The coronation — the first of a king since 1937, only the second to be televised and the first in colour and streamed online — is the religious confirmation of Charles’s accession.
It will see the St Edward’s Crown — a solid gold, sacred symbol of the monarch’s authority used only once in the reign — placed on Charles’s head at 1100 GMT to cries of “God Save the King”.
King Charles III entered London’s Westminster Abbey on Saturday for a solemn Christian coronation steeped in 1,000 years of history and tradition, but adapted to reflect 21st-century Britain.
The build-up to the ceremony — the religious confirmation of Charles’s accession after the death of his mother Queen Elizabeth II last September — has been mostly celebratory.
Britain’s King Charles III arrives at Westminster Abbey, in central London on May 6, 2023, for his coronation. (Photo by Aaron Chown / POOL / AFP)
But even before Charles, 74, and Queen Camilla, 75, left Buckingham Palace aboard the Diamond Jubilee State Coach for a rainy procession to the abbey, police arrested dozens of protesters using new powers rushed onto the statute book to crack down on direct action groups.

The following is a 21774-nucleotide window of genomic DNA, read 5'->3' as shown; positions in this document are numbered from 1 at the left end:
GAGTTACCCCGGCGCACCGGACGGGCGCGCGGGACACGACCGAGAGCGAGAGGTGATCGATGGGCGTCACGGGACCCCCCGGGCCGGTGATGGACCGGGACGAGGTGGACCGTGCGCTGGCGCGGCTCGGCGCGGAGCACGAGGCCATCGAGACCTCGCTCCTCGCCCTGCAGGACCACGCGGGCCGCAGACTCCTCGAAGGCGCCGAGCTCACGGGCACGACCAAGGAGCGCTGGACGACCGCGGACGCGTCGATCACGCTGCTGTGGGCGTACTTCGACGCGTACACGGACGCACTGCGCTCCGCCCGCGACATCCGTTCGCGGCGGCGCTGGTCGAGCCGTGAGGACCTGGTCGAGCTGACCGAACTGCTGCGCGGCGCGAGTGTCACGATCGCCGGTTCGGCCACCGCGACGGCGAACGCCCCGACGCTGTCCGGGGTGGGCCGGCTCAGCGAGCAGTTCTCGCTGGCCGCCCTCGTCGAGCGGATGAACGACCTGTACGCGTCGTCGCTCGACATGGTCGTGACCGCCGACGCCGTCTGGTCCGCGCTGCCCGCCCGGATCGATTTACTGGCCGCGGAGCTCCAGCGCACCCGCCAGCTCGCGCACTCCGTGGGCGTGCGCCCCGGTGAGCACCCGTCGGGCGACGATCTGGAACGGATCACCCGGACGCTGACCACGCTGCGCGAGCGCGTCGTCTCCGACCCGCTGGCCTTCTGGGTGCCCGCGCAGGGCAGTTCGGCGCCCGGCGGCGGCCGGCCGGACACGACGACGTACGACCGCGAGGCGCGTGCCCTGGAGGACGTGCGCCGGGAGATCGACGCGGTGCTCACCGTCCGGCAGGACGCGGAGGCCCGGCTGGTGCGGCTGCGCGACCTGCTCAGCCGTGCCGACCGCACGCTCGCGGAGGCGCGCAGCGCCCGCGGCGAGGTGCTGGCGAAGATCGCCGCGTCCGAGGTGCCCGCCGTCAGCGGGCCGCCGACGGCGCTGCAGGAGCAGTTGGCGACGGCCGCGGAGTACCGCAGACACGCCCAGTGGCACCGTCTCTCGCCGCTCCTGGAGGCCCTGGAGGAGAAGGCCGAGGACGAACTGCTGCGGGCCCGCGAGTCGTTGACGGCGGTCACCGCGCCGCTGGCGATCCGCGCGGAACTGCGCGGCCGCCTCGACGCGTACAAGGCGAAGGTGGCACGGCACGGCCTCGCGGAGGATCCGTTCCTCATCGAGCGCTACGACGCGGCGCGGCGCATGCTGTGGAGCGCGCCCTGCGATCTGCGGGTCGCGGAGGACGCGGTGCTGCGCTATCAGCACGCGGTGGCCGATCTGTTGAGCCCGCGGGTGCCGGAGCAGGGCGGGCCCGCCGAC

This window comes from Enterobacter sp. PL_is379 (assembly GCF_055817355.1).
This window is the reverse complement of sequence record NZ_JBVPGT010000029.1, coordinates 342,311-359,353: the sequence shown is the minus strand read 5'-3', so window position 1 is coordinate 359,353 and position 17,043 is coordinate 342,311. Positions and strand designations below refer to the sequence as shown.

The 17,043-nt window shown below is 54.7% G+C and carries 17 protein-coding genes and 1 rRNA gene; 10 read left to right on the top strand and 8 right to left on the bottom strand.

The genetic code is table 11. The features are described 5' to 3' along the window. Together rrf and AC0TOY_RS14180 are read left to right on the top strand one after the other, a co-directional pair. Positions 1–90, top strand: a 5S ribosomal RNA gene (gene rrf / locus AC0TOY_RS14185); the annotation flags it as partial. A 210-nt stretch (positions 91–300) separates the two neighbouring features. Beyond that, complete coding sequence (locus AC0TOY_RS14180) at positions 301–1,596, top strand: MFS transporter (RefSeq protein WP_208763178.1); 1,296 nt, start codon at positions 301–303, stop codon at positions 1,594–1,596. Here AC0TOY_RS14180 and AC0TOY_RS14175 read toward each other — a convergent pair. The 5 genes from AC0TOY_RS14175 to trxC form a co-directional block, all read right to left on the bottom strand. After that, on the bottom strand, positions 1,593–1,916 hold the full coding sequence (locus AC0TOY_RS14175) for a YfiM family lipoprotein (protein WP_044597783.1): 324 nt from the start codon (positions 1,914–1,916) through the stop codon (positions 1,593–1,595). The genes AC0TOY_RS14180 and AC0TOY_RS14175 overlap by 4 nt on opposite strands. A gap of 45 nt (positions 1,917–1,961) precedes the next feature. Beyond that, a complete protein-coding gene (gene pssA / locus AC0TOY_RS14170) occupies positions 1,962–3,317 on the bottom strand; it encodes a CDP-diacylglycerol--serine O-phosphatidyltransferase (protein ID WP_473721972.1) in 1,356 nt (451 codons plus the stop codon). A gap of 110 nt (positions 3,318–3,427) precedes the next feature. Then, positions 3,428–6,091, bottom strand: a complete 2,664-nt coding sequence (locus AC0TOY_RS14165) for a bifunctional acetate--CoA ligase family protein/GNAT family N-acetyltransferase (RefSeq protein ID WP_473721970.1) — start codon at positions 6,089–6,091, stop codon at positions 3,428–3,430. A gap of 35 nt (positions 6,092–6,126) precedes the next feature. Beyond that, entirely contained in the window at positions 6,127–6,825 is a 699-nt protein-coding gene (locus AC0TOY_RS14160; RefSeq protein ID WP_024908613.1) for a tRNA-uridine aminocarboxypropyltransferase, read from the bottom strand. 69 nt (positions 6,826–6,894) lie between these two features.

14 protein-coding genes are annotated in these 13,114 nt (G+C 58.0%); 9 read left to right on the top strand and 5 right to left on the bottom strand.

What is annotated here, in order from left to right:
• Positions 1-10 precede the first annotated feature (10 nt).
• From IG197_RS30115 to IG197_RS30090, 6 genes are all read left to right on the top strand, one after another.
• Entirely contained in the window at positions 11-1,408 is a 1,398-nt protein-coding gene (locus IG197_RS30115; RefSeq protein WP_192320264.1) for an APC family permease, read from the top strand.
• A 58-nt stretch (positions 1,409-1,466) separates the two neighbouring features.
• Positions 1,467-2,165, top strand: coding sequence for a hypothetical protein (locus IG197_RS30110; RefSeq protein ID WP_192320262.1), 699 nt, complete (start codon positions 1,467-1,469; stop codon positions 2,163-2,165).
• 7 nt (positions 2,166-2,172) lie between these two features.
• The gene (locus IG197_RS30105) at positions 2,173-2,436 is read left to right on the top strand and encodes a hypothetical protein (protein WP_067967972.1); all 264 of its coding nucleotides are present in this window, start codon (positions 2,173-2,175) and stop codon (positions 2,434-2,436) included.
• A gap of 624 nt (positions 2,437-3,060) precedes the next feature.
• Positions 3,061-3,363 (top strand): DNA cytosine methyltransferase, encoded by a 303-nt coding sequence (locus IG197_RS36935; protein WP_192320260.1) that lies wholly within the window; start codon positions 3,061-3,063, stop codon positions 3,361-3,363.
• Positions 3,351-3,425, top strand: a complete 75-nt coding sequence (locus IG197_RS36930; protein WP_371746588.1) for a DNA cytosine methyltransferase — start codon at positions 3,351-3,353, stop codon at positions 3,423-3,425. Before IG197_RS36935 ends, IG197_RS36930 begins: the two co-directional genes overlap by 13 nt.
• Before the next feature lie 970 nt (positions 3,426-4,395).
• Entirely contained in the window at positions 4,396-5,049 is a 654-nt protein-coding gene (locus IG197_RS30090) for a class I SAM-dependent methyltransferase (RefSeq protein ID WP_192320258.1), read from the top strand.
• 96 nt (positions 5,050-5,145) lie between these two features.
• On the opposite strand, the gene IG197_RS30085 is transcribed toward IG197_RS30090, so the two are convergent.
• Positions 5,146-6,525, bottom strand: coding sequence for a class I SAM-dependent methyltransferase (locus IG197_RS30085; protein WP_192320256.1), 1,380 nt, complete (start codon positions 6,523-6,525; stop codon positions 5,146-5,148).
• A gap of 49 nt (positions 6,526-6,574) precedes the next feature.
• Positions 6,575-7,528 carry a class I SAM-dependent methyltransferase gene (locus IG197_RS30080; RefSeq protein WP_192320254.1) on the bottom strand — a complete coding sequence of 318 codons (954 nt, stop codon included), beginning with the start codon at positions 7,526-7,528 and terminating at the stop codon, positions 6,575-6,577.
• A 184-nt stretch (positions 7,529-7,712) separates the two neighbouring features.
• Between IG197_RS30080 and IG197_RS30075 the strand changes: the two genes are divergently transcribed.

The anti-monarchy movement Republic — which wants an elected head of state — said six of its organisers were detained, while climate activists Just Stop Oil said 19 of its number were held.
Nevertheless, dozens of Republic activists held aloft banners on the route of the procession route, declaring: “Not My King.”
Both Human Rights Watch and Amnesty International voiced concern at the arrests.
“This is something you would expect to see in Moscow, not London,” HRW said.
London’s Metropolitan Police has some 11,500 officers on the streets in one of its biggest ever security operations. It has warned that it has an “extremely low threshold” for protests.